Race, Bureaucratic Discretion, and the Implementation of Welfare Reform
Lael Keiser () and
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Lael Keiser: Department of Political Science, University of Missouri-Columbia, https://politicalscience.missouri.edu/people/keiser
Authors registered in the RePEc Author Service: Carolyn Heinrich
No 307, Working Papers from Department of Economics, University of Missouri
This paper explores the impact of the race of individual clients and of the local racial context on the implementation of sanctions for recipients of Temporary Assistance for Needy Families (TANF) in a Midwestern state. We find that although nonwhites are sanctioned at lower rates than whites overall, nonwhites are sanctioned more compared to whites in each local area. This paradox occurs because nonwhites tend to live in areas with lower sanction rates. Consistent with the literature on race and policy, we find that sanction rates increase as the nonwhite population increases until a threshold is reached where nonwhites gain political power.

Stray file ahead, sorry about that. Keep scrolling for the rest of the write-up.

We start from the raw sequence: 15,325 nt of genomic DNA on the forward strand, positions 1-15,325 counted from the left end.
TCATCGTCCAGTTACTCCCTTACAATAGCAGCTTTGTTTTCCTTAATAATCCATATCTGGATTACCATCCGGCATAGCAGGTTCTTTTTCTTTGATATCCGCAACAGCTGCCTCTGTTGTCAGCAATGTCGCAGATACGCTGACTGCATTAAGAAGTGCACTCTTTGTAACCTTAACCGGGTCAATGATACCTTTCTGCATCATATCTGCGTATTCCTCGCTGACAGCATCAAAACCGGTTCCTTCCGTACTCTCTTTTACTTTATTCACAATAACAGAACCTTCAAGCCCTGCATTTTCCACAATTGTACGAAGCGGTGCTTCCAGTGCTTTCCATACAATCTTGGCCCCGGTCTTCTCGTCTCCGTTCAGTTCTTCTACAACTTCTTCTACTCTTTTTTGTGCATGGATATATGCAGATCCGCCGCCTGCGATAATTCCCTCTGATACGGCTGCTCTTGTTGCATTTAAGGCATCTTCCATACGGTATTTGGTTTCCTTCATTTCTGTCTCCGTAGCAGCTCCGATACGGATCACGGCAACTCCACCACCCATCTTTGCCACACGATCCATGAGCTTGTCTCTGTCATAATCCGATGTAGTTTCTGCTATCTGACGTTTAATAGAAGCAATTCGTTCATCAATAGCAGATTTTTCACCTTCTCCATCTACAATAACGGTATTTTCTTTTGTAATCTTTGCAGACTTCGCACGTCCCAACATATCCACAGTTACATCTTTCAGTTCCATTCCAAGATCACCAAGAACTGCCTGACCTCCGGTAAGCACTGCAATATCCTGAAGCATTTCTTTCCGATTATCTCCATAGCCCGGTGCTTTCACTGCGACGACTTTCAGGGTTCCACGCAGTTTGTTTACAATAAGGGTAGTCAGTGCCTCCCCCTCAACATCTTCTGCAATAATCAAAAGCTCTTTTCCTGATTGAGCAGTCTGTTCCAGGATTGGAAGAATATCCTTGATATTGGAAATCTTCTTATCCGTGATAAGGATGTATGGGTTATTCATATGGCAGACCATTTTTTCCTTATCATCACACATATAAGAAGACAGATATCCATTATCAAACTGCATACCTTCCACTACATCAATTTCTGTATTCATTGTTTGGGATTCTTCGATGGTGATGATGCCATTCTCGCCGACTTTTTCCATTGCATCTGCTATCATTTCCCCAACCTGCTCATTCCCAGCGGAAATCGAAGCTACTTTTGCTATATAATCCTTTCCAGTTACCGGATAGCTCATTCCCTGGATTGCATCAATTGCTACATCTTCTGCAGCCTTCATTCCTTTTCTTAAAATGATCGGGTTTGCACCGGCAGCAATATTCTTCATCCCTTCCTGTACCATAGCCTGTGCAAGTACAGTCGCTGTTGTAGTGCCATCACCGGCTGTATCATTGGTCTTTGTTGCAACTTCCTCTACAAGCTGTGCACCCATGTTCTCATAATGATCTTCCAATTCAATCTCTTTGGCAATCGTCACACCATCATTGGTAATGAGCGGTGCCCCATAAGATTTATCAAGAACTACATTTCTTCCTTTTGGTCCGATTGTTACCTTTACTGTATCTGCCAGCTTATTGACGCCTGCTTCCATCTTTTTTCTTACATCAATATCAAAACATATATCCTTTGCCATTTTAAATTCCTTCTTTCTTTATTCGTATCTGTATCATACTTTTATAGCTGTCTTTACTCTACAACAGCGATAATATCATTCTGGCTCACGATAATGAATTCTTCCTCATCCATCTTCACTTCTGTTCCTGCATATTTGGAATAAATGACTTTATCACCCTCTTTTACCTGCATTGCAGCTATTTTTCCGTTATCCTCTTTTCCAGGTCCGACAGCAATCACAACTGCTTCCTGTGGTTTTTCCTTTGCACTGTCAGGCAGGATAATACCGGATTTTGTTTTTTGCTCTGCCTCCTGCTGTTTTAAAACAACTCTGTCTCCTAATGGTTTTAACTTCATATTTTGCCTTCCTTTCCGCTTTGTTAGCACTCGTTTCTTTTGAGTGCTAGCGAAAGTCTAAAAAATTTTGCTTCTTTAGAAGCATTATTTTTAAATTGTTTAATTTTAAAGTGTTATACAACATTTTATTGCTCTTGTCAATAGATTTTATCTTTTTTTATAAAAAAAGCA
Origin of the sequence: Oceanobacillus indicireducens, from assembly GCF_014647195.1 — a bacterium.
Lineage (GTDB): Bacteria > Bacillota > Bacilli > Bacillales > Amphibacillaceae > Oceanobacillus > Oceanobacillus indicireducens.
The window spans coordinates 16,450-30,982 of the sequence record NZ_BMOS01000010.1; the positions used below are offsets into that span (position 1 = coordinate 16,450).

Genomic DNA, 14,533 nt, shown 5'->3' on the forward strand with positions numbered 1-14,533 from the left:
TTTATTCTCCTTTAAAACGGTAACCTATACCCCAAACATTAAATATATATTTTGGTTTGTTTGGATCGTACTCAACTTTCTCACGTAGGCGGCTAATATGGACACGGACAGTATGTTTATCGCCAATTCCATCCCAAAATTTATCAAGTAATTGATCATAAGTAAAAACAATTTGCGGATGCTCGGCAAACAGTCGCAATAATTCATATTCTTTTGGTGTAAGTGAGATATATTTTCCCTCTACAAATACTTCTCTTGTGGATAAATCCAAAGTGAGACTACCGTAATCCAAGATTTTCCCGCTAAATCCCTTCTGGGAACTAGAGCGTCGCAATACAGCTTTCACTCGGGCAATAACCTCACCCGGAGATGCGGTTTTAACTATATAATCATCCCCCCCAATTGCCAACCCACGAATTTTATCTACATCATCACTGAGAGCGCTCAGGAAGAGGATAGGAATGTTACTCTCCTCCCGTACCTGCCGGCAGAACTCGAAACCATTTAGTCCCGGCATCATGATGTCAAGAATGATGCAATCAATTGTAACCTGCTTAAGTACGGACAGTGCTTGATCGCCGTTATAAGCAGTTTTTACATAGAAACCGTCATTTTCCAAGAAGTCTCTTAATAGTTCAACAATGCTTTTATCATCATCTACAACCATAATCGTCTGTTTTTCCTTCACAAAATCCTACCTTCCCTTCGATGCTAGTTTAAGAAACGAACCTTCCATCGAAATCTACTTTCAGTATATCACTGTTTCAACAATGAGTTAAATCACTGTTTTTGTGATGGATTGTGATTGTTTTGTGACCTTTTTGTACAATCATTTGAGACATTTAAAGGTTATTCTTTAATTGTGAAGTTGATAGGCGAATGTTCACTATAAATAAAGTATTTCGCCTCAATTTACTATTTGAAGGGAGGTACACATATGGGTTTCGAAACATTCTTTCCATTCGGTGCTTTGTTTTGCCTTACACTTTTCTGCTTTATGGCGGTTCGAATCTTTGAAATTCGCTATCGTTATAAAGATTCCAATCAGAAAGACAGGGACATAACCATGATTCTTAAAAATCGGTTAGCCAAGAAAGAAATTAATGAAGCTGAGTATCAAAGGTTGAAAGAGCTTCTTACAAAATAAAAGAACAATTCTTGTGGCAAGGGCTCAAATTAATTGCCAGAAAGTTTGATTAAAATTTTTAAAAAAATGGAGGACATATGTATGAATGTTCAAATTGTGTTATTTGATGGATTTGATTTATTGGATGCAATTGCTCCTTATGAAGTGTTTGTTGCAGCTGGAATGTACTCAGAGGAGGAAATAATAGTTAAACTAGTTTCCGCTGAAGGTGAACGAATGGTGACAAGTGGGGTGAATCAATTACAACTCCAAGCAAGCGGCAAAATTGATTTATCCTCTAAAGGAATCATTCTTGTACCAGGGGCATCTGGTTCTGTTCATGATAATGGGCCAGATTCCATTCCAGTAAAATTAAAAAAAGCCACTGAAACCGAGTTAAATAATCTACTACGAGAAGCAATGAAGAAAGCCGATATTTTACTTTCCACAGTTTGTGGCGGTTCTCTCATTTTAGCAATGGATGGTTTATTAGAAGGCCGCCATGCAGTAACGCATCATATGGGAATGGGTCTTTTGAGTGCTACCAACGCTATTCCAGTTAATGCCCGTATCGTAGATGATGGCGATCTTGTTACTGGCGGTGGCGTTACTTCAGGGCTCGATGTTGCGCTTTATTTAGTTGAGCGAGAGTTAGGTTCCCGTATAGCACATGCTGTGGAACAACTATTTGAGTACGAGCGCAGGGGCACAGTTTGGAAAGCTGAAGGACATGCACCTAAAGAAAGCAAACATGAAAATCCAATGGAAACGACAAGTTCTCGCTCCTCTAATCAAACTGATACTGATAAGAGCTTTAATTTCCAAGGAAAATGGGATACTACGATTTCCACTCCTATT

JEL-codes: I38 L32 J78 (search for similar items in EconPapers)
Pages: 36 pgs.
New Economics Papers: this item is included in nep-pol and nep-ure
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Published in American Journal of Political Science, (vol. 48, no. 2, April 2004) pp. 314-327
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Journal Article: Race, Bureaucratic Discretion, and the Implementation of Welfare Reform (2004)
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Persistent link: https://EconPapers.repec.org/RePEc:umc:wpaper:0307
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